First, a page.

Meeting the Captain

Meeting the Captain

Meet the Captain
Read Meeting the Captain

MEETING THE CAPTAIN
{adaptedfrom “The Captain and The Enemy” by Graham Greene}
I am now in my twenty-second year and yet the only birthday which I can clearly distinguish among all the rest is my twelfth, for it was on that damp and misty day in September I met the Captain for  the first time.

I can still remember the wetness of the ground under my gym shoes and how the blown leaves made the courtyard slippery as I ran recklessly to escape from my enemies between one class and the next. I slithered and stopped abruptly while my pursuers went whistling away, because there, in the middle of the courtyard, stood  our formidable headmaster talking to a tall man in a bowler hat, a rare sight already at that date, so that he looked a little like an actor in costume. He carried a walking-stick over his shoulder at the slope, like a soldier with a rifle. I had no idea who he might be, nor, of course, did I know that he had won me the previous night, in a backgammon game with my father.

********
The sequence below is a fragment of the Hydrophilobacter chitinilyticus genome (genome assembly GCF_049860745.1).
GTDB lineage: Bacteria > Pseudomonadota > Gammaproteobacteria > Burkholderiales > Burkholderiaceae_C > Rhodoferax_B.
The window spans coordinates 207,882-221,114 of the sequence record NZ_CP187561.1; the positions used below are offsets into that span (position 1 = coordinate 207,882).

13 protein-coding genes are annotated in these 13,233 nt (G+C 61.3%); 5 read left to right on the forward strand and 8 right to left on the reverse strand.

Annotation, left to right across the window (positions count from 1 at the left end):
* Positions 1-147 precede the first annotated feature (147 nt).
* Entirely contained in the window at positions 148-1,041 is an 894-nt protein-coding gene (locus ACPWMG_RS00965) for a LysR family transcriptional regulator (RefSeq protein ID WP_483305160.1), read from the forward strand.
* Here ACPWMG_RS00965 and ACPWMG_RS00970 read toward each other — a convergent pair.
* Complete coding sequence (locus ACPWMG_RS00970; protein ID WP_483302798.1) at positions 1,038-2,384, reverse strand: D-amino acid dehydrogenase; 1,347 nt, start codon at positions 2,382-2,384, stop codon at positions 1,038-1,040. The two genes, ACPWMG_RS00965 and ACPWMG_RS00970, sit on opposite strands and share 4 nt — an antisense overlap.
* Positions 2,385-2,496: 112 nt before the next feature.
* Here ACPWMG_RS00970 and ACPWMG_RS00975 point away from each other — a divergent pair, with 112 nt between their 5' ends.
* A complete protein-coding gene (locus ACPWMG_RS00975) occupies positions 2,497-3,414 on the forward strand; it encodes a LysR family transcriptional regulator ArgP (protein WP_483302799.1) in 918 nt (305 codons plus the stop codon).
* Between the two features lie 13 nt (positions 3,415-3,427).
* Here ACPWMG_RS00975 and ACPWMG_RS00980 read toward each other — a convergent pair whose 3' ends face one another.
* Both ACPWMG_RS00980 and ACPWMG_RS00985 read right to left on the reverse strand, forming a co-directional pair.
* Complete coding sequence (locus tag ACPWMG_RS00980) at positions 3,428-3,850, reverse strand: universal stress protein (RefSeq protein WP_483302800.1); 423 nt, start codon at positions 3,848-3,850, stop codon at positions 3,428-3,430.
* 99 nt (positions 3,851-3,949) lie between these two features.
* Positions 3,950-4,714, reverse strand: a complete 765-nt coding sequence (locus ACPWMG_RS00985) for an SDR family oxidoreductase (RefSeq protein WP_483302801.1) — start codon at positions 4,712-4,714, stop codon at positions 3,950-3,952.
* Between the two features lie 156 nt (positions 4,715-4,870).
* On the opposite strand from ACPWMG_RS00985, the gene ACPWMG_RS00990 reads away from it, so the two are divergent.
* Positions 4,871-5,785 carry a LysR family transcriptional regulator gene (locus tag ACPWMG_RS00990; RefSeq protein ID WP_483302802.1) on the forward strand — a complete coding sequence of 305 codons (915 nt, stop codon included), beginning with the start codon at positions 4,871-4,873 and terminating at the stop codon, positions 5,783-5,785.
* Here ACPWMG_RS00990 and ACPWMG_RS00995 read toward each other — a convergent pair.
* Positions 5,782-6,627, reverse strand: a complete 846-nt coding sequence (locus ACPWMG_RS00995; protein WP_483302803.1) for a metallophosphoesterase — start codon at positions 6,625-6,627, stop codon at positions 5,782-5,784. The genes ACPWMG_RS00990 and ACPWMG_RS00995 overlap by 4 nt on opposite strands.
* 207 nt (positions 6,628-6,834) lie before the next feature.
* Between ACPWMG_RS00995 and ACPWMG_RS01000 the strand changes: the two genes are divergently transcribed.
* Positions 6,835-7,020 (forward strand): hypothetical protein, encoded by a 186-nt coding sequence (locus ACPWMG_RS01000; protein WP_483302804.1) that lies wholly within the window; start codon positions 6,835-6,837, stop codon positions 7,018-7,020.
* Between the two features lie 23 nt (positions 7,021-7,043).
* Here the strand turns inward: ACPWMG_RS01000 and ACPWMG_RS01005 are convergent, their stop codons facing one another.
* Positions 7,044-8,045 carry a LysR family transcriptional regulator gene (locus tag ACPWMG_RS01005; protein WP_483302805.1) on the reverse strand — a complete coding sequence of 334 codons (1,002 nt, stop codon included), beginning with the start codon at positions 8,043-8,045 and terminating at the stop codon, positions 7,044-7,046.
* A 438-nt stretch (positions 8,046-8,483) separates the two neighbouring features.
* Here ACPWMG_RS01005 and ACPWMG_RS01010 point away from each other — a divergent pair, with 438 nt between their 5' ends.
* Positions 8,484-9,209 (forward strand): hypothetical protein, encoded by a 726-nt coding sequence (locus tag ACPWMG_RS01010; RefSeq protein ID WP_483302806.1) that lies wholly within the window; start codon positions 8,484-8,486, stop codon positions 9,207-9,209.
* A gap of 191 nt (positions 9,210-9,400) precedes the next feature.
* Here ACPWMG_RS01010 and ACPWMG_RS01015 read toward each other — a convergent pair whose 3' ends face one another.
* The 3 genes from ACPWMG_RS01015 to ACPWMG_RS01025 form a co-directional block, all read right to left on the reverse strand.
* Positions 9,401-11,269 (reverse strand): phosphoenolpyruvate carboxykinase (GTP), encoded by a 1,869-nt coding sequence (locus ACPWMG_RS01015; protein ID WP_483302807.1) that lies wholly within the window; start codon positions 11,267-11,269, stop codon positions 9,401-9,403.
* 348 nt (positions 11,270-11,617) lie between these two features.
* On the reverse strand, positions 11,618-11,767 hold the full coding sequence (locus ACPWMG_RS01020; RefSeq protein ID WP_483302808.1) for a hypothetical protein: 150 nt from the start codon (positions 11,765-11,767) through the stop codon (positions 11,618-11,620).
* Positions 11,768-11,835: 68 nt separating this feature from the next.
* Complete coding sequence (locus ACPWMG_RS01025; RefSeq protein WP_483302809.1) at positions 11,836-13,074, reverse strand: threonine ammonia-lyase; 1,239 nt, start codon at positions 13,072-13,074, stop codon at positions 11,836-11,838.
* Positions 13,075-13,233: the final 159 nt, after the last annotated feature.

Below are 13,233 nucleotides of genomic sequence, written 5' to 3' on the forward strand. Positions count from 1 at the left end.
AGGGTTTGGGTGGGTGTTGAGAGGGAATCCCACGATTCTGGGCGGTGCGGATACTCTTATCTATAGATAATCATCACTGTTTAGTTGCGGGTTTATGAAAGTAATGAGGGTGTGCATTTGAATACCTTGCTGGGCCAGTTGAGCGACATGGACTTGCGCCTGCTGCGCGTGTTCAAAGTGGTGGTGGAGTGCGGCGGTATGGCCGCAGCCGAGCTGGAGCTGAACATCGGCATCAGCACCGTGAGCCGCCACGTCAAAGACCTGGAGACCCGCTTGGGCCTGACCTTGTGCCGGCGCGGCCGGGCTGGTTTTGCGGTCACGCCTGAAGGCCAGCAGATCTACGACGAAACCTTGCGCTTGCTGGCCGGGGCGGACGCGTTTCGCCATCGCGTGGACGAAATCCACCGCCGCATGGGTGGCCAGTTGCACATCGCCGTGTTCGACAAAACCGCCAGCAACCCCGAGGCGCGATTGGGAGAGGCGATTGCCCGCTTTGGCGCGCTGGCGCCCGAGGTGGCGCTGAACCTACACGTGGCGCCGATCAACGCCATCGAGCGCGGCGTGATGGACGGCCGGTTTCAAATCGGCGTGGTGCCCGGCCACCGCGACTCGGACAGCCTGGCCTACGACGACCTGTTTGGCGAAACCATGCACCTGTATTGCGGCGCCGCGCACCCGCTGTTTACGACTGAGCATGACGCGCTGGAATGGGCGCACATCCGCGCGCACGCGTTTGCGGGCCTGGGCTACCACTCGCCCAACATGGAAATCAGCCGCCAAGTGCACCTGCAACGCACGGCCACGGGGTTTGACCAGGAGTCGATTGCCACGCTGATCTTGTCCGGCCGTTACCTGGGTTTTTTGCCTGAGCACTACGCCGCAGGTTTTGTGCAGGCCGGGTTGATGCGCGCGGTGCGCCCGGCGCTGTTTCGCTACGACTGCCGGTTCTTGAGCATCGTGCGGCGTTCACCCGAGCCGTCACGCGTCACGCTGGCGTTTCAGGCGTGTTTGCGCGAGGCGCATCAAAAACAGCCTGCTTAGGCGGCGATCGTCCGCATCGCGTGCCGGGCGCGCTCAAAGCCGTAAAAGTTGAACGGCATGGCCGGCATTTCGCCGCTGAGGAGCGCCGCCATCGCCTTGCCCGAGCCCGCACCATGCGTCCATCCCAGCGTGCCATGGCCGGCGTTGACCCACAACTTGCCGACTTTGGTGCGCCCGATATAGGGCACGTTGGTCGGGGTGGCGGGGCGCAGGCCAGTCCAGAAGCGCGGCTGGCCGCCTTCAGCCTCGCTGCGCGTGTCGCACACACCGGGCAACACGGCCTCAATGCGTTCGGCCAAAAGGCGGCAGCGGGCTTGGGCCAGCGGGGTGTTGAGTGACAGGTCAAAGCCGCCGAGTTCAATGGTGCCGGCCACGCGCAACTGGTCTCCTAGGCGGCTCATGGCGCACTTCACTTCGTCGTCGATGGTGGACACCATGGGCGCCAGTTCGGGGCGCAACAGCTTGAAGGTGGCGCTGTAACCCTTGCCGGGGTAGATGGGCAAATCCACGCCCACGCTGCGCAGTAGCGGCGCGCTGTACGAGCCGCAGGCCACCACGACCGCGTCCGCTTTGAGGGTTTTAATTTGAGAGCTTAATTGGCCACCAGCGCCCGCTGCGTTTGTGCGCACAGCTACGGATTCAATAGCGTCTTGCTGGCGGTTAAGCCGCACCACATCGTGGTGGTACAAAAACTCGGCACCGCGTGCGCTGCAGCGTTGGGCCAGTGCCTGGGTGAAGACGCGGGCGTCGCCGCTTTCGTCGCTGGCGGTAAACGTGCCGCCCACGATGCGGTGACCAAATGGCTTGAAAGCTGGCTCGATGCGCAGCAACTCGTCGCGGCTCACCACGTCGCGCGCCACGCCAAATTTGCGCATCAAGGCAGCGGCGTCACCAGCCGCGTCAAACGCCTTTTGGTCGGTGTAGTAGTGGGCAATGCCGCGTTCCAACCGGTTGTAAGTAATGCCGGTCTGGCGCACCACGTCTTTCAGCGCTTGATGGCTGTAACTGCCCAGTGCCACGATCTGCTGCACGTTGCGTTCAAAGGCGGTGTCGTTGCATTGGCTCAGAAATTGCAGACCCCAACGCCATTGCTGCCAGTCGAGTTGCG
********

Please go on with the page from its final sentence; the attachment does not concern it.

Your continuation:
I slid so far that I landed on my knees at the two men’s feet, and when I picked myself up the headmaster was glaring at me from under his heavy eyebrows. I heard him say,

“I think this is the one you want – Baxter Three. Are you Baxter Three?”

“Yes, sir,” I said.

The man, whom I would never come to know by any more permanent name than the Captain, said,

“What does Three indicate?”

“He is the youngest of three Baxters,” the headmaster said, “but not one of them is related by blood.”

“That puts me in a bit of a quandary.” the Captain said.

“For which of them is the Baxter I want? The first name, unlikely as it may sound, is Victor.

Victor.Baxter – the names don’t pair very well.”

“We have little occasion here for first names. Are you called Victor Baxter?” the headmaster inquired of me sharply.

“Yes, sir,” I said after some hesitation, for I was unwilling to admit to a name which I had tried unsuccessfully to hide from my friends.

I knew very well that Victor – for some obscure reason – was one of the unacceptable names, like Vincent or Marmaduke.

“Well then, I suppose that this is the Baxter you want, sir. Your  face needs washing, boy.” The stern morality of the school prevented me from telling the headmaster that it had been quite clean until my enemies had splashed it with ink.

 

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